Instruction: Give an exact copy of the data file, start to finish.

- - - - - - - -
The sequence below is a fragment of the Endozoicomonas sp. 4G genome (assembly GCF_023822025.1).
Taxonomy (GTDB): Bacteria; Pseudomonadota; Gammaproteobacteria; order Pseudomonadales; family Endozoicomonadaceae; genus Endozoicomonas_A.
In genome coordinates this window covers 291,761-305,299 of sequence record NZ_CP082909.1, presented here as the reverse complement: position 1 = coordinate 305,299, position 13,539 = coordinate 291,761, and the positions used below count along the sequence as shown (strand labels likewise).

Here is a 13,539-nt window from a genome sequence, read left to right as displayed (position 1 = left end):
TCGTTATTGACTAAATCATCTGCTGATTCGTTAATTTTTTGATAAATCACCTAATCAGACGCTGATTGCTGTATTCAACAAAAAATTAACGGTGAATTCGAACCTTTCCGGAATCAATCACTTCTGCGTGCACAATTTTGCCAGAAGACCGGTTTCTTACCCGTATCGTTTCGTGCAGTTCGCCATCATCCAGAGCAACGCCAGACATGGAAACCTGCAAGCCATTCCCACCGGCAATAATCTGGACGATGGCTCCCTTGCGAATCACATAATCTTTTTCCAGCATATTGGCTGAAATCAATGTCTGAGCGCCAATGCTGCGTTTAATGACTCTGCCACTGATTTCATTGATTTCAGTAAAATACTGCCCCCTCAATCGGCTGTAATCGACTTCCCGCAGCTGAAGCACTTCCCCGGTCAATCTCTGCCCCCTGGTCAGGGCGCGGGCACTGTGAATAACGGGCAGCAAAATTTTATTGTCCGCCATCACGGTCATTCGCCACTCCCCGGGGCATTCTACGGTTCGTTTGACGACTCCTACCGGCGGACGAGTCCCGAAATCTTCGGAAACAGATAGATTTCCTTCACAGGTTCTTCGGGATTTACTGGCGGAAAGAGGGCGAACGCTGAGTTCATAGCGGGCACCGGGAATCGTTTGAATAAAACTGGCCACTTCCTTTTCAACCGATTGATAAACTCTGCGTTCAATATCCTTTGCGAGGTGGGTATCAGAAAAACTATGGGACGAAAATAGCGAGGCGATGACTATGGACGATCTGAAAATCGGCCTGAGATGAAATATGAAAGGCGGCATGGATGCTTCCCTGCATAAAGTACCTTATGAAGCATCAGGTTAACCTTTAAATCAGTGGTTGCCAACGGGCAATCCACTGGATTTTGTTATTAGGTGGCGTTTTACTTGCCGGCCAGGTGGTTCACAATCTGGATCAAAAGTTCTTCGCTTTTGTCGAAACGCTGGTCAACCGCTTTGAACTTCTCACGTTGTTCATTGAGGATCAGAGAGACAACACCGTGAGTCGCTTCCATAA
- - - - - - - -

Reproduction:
The sequence below is a fragment of the Endozoicomonas sp. 4G genome (assembly GCF_023822025.1).
Taxonomy (GTDB): Bacteria; Pseudomonadota; Gammaproteobacteria; order Pseudomonadales; family Endozoicomonadaceae; genus Endozoicomonas_A.
In genome coordinates this window covers 291,761-305,299 of sequence record NZ_CP082909.1, presented here as the reverse complement: position 1 = coordinate 305,299, position 13,539 = coordinate 291,761, and the positions used below count along the sequence as shown (strand labels likewise).

Here is a 13,539-nt window from a genome sequence, read left to right as displayed (position 1 = left end):
TCGTTATTGACTAAATCATCTGCTGATTCGTTAATTTTTTGATAAATCACCTAATCAGACGCTGATTGCTGTATTCAACAAAAAATTAACGGTGAATTCGAACCTTTCCGGAATCAATCACTTCTGCGTGCACAATTTTGCCAGAAGACCGGTTTCTTACCCGTATCGTTTCGTGCAGTTCGCCATCATCCAGAGCAACGCCAGACATGGAAACCTGCAAGCCATTCCCACCGGCAATAATCTGGACGATGGCTCCCTTGCGAATCACATAATCTTTTTCCAGCATATTGGCTGAAATCAATGTCTGAGCGCCAATGCTGCGTTTAATGACTCTGCCACTGATTTCATTGATTTCAGTAAAATACTGCCCCCTCAATCGGCTGTAATCGACTTCCCGCAGCTGAAGCACTTCCCCGGTCAATCTCTGCCCCCTGGTCAGGGCGCGGGCACTGTGAATAACGGGCAGCAAAATTTTATTGTCCGCCATCACGGTCATTCGCCACTCCCCGGGGCATTCTACGGTTCGTTTGACGACTCCTACCGGCGGACGAGTCCCGAAATCTTCGGAAACAGATAGATTTCCTTCACAGGTTCTTCGGGATTTACTGGCGGAAAGAGGGCGAACGCTGAGTTCATAGCGGGCACCGGGAATCGTTTGAATAAAACTGGCCACTTCCTTTTCAACCGATTGATAAACTCTGCGTTCAATATCCTTTGCGAGGTGGGTATCAGAAAAACTATGGGACGAAAATAGCGAGGCGATGACTATGGACGATCTGAAAATCGGCCTGAGATGAAATATGAAAGGCGGCATGGATGCTTCCCTGCATAAAGTACCTTATGAAGCATCAGGTTAACCTTTAAATCAGTGGTTGCCAACGGGCAATCCACTGGATTTTGTTATTAGGTGGCGTTTTACTTGCCGGCCAGGTGGTTCACAATCTGGATCAAAAGTTCTTCGCTTTTGTCGAAACGCTGGTCAACCGCTTTGAACTTCTCACGTTGTTCATTGAGGATCAGAGAGACAACACCGTGAGTCGCTTCCATAA